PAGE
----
19 Camshaft Performance Design determines how well an engine breathes –Production engine: balance between best operation at maximum power and high speed or better fuel economy and low-speed operation –Volumetric efficiency: the more air and fuel drawn into the cylinder in the correct proportion, the more power an engine can produce –Base circle: cam without lobe –Factors of cam lobe profile: duration and valve lift –Mechanical valve lash adjustment: cams have a clearance ramp at lobe beginning and end

20 © 2012 Delmar, Cengage Learning

21 Valve Lifters and Lash Adjusters Lifter: rides on cam lobe Cam follower: rides on OHC engine lobe Lifter's convex shape prevents edge loading OHC engines have hollow camshafts with oil holes

22 © 2012 Delmar, Cengage Learning Roller Cam and Lifters Roller lifter –Cuts valve train friction almost in half Results in increased horsepower and fuel economy Roller camshaft –Made of steel –Lobes have a different shape Allows faster acceleration rates Valves can be opened faster

23 © 2012 Delmar, Cengage Learning Hydraulic Lifters Eliminate need for periodic valve adjustments, are quiet, and reduce valve train wear –Automatically maintain zero-lash Construction –Consists of a plunger, plunger return spring, and check valve assembly Operation –Whenever clearance occurs, a spring between plunger and lifter body causes lifter to expand

24 © 2012 Delmar, Cengage Learning Camshaft Drives Camshaft is driven by the crankshaft by: –Gear drive –Sprockets and timing chain –Sprockets and timing belt Sprockets and gears –Made of steel, iron, aluminum, or fiber Timing chains –Roller chain and Morse-type silent chain –Have a drive side and an opposite side where slack accumulates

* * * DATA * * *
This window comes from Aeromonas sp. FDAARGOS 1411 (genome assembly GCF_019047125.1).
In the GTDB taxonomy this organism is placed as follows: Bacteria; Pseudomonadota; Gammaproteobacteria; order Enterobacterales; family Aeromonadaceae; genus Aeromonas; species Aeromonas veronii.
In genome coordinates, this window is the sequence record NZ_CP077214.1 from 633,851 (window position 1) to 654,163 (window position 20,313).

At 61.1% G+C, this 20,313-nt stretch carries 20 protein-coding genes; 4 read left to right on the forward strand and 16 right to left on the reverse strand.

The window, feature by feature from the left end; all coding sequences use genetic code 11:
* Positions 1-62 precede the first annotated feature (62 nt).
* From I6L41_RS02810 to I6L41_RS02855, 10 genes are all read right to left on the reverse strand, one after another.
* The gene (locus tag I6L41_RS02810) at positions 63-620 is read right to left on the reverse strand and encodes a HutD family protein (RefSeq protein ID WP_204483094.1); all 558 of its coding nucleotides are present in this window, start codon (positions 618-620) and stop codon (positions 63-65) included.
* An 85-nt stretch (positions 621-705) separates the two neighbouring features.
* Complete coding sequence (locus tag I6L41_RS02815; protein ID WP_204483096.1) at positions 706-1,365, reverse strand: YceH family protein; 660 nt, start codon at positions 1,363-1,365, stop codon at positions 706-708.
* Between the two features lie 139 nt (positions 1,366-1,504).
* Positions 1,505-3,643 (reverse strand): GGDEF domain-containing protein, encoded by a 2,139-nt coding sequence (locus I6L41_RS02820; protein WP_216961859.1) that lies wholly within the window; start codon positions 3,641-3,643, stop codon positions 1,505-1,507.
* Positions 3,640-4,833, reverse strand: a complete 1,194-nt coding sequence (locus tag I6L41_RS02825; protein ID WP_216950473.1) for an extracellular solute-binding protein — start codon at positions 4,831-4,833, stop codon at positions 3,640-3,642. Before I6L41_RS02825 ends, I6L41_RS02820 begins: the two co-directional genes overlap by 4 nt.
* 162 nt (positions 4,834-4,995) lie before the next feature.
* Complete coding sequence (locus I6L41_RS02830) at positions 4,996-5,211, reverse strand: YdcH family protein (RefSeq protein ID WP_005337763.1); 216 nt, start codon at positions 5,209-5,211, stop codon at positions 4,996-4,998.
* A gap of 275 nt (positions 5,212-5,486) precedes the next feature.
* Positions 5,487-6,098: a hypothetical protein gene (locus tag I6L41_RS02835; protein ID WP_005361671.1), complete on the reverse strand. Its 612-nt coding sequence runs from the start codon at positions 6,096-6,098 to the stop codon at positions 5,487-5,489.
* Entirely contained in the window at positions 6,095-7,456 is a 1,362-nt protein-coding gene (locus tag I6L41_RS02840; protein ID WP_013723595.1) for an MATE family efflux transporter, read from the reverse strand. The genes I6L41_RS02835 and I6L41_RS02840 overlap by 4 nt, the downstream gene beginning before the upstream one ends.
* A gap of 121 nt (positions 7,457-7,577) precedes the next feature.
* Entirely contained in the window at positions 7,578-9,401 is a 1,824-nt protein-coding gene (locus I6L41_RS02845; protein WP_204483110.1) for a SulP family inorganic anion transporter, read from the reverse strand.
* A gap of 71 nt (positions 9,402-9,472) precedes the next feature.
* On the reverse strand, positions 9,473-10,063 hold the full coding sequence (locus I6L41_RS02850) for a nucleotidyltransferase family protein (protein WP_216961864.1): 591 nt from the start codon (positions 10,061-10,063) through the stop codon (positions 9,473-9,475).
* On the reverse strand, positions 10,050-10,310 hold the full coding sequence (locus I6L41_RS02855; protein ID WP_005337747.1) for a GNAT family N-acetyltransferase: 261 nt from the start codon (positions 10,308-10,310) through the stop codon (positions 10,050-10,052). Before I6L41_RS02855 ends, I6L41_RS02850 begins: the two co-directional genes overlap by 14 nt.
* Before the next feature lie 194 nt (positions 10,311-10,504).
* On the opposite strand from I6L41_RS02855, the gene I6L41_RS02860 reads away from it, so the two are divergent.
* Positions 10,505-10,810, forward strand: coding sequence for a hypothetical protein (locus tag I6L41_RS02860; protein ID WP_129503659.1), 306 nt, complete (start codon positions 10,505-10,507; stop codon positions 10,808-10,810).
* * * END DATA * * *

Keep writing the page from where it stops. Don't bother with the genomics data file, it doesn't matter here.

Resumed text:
25 © 2012 Delmar, Cengage Learning Camshaft Drives (cont'd.) Freewheeling engines –Pistons and valves cannot contact each other Interference engines –Pistons and valves collide Timing belts –Camshafts on some OHC engines are driven by a timing belt –Several advantaged over chain drives

26 © 2012 Delmar, Cengage Learning Valve Timing Key points –Intake must open before TDC Stays open longer after BDC –Exhaust valve must open long before end of power stroke Allowed to remain open past TDC

27 © 2012 Delmar, Cengage Learning Valve Timing (cont’d.) Valve overlap: degrees of crankshaft rotation –Occurs while valves are open at the same time Most cams are ground with four- to six-degree advance –Better low-end torque –Compensates for timing chain stretch

28 © 2012 Delmar, Cengage Learning Variable Valve Timing Most manufacturers use variable valve timing –Inexpensive way to increase horsepower and control emissions Variable timing and lift system –Each pair of valves has three cam lobes

29 © 2012 Delmar, Cengage Learning Variable Valve Timing (cont'd.) Variable camshaft phasing –Some VVT systems vary only valve timing but not the lift and duration as described previously Variable timing and lift plus cam phasing –More complex VVT systems combine VVT and lift with variable camshaft phasing Atkinson cycle engine –Design used in some hybrid vehicles

30 © 2012 Delmar, Cengage Learning Active Fuel Management/ Displacement on Demand Displacement on demand –Means of increasing fuel economy –Engine runs on all of its cylinders when idling Smooth operation Valve control using solenoids –Some systems control cam timing using electric solenoid actuators Directly control valves

31 © 2012 Delmar, Cengage Learning